Judy took their experiences nationwide when she helped to establish the human resources committee of the American Society of Newspaper Editors. In its first meeting, the committee debated the obstacles facing married journalists who work together.
How have their sons been affected by having editors for parents?
"On the one hand, they had to deal with Mom and Dad in very visible jobs," Judy said. "I even wrote about them in my column."
But, Gene says, "they benefitted in other ways ? like travel opportunities. For example, Jake went with me to visit the offices of the New York Times when Judy had a meeting there."
Currently, Joe and Jake aren't planning to follow in their parents' footsteps.
While the Clabes may see some issues differently ? their newspapers have been known to endorse opposing political candidates ? they come down squarely on the side of newspapers playing active roles in community development.
"Nothing else does for communities what newspapers do," Judy declared. "Newspapers create a sense of community. All of us need a reference point for discussion, somewhere to find common ground. The information superhighway won't do that."
"Arrogance is the real Achilles' heel of our business, when we comment but don't participate," Gene says. "I should be willing to do what I'm telling others to do."
Do editors risk conflicts of interest if they become too immersed in community projects?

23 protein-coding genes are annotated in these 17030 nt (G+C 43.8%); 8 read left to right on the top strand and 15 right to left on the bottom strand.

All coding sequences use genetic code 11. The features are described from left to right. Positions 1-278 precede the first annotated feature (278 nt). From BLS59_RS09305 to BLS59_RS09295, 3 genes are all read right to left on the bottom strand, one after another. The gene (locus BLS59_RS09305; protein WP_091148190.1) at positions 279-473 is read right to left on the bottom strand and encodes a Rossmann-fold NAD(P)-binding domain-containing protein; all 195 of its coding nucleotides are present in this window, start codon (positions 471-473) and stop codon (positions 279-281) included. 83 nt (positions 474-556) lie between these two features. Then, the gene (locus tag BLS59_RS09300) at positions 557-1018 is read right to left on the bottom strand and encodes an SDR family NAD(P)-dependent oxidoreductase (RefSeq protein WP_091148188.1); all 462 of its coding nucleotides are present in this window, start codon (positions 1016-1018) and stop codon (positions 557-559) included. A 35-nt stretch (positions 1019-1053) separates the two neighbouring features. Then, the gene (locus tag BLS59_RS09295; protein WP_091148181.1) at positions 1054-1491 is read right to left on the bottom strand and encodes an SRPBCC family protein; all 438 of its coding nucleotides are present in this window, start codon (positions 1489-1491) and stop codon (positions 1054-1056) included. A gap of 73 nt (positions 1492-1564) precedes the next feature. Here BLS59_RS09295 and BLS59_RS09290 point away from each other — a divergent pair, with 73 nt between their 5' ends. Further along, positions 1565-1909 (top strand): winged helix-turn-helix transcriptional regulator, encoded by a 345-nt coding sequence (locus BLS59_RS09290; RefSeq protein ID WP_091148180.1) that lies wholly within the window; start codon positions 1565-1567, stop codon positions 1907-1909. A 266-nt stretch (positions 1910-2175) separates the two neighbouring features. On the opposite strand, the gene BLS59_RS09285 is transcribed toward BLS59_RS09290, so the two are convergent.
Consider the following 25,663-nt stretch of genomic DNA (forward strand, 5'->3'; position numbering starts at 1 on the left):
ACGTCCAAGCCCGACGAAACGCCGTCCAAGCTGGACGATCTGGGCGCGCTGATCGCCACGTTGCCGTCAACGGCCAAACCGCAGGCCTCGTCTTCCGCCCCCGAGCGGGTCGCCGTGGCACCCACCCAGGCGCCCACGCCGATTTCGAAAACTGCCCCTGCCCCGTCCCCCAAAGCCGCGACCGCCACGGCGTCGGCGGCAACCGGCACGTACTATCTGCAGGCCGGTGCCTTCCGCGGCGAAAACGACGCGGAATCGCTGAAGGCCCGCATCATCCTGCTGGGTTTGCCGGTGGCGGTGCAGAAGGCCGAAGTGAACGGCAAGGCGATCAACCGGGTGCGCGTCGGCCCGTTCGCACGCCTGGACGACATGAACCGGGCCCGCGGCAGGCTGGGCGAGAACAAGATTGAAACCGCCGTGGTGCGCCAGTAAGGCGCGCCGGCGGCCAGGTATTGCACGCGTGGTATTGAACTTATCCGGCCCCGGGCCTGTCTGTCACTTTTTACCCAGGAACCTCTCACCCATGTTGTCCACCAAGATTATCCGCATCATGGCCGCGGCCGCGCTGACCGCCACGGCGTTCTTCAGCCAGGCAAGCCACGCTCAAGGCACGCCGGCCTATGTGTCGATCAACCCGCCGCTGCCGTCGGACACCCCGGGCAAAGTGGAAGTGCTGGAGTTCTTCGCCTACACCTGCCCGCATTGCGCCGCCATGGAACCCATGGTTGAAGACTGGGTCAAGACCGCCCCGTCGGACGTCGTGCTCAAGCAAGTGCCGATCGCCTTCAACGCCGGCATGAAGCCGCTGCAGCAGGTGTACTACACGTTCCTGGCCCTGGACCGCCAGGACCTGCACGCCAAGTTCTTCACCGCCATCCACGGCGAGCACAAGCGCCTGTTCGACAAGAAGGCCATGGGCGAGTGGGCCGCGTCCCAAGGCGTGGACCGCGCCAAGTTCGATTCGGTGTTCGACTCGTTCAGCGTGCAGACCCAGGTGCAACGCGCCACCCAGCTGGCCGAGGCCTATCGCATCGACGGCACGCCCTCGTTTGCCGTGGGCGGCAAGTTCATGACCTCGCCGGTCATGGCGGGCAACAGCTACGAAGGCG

"I think you can carry conflicts of interest to the extreme," Judy observed. "Anyone who doesn't like what I do can come in and talk to me about it. As editors, we have to be ready to look that friend or fellow Rotary member in the eyes and say, 'I'm sorry ? you're wrong.' We cannot be insulated."
Since their newspapers cross paths, do the Clabes consider themselves competitors?
"We like to beat the Post, and we get mad when they scoop us," Gene admitted. "But we've stayed married for 30 years because we've established certain ground rules. While we may discuss current events over dinner at home, we never talk about news operations or personnel."
Judy says, "Having a lifelong relationship with another person is the most important thing in the world. Our relationship transcends the business. I expect to be married to Gene Clabes long after I'm not editor of the Kentucky Post."
?( Hawks is a principal in Hawks Communications, Lexington, Ky) [Caption.]
?(We see being married together as a plus. In fact, given the demands of our line of work, how could anyone live with a spouse who's not involved in journalism?" ) [Caption]
?( -Gene Clabes, pictured above with wife, Judy, in a 1992 photo) [Photo]